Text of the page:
These activities allow the fluid in our inner ear to move and signal the brain that we are in motion and hence adapt to whatever position we are in. Also, take into consideration differences in the vestibular system of a kid easily banging out cartwheels one after the other and an adult struggling to balance his hands on the floor to perform one. They are on totally different levels. The kid’s inner ear is much more adaptable and can tolerate the spins and whirls of the adventures of being a kid but for the adult, their vestibular system is a bit deconditioned.
Life is a magical land full of candy and gumdrops.
What I’m sure feels like trying to find the keys in dark with a hangover.
Just like in weight training how the volume and intensity are manipulated, balance training manipulates the signal quality and signal integration. In other words, the visual system, inner ear, movement/sensory system and integration skills must be challenged together. I will reference Dr. Cobb’s formula from his sample page from the vestibular system which is also referenced at the bottom. (Z-health-http://zhealtheducation.com/BalanceGym_Sample.pdf)
Stance/Body Position + Head movement + Eye movement = Increasing Difficulty
The mix and match of any of these three factors and it will contribute to challenging the intensity of your vestibular system. Moving your head and eyes in the cardinal directions similar to a clock is another fantastic way to progress.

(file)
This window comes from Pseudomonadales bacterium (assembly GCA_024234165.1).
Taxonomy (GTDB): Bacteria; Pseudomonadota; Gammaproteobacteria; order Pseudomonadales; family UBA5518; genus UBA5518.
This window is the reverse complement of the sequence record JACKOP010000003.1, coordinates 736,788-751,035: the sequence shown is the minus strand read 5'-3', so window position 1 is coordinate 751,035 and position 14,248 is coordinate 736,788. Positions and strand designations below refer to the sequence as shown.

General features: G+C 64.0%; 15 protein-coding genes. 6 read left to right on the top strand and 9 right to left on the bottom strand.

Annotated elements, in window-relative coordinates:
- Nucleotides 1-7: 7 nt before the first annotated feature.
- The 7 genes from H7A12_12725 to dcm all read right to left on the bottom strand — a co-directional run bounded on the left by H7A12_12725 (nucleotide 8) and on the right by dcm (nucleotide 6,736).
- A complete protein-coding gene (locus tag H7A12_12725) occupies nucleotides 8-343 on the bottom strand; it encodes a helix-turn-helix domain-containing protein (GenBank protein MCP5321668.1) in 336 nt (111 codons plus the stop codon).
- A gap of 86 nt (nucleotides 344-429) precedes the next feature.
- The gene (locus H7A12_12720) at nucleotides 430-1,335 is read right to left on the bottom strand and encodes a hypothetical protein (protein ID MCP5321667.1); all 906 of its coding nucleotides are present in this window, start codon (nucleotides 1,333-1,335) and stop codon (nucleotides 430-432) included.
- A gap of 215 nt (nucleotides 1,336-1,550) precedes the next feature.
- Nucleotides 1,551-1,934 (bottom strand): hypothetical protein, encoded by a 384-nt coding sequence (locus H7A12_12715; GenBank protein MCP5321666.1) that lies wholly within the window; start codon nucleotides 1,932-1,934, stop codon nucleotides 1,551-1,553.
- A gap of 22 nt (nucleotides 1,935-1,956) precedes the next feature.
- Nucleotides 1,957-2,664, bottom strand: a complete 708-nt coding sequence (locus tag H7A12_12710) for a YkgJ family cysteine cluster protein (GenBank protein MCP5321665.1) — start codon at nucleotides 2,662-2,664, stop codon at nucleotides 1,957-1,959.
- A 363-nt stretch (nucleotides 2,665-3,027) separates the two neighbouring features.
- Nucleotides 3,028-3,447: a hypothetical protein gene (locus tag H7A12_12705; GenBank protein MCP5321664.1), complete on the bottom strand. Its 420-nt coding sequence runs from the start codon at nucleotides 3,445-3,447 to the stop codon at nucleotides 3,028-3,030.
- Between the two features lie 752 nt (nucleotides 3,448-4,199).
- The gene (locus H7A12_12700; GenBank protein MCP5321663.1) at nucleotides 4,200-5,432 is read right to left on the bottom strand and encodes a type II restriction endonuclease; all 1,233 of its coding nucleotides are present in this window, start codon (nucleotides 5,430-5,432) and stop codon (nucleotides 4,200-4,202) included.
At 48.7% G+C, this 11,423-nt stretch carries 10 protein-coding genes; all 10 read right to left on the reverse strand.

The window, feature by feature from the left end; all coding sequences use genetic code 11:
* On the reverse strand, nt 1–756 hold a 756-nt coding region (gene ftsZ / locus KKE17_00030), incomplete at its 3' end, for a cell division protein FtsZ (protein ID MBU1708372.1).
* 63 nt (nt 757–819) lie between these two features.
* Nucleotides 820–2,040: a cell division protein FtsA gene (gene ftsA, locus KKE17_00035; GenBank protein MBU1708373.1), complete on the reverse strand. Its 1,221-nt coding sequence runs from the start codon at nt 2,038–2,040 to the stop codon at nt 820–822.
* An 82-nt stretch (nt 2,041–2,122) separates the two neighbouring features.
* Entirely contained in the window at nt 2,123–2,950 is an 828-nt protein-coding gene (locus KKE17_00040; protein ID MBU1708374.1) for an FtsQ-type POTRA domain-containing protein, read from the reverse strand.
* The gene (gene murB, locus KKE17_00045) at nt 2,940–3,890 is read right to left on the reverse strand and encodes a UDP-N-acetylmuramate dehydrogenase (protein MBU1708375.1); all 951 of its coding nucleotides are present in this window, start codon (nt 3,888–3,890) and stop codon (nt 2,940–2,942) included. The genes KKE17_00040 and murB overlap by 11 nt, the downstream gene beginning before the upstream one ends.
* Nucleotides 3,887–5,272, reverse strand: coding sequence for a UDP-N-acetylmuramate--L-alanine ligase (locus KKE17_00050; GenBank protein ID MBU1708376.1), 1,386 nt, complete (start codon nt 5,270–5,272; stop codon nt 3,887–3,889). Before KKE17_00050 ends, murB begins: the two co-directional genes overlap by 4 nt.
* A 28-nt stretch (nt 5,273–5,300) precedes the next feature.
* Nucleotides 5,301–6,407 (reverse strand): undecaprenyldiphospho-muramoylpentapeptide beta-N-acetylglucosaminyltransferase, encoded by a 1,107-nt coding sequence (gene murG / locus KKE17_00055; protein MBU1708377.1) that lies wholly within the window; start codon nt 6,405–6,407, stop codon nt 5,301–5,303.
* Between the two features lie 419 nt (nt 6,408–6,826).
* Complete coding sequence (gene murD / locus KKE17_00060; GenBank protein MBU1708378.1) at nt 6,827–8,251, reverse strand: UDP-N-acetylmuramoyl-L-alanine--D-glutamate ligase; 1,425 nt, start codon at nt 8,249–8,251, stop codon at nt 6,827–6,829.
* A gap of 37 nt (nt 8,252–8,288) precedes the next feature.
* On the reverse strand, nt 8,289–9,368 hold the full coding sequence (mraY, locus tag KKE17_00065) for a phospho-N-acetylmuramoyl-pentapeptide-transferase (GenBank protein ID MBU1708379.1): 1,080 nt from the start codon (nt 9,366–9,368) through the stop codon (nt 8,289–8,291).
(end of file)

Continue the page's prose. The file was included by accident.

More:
The easiest start progression would be lying down and rotating your eyes and head in the same direction. If you really feel like shaking up the way you process the world then the hardest variation would be walking forwards or backward and moving your eyes and head in opposite directions (please do it in a closed environment where people understand the purpose of this exercise or alone so people don’t think your a walking exorcist). Here is a much better explanation by Dr. Cobb putting everything into effect.
Because we like to think like scientists, we can use a Test/Retest to establish a baseline to see if any of the drills work.
Test: Simply balance on one leg for 15-20 seconds and repeat with the other leg.
-take notes of how you felt and what happened either in your head or write it down
Retest: the one leg balancing
Did it feel easier, and or did you last longer? If it felt easier you made a reset in your vestibular system.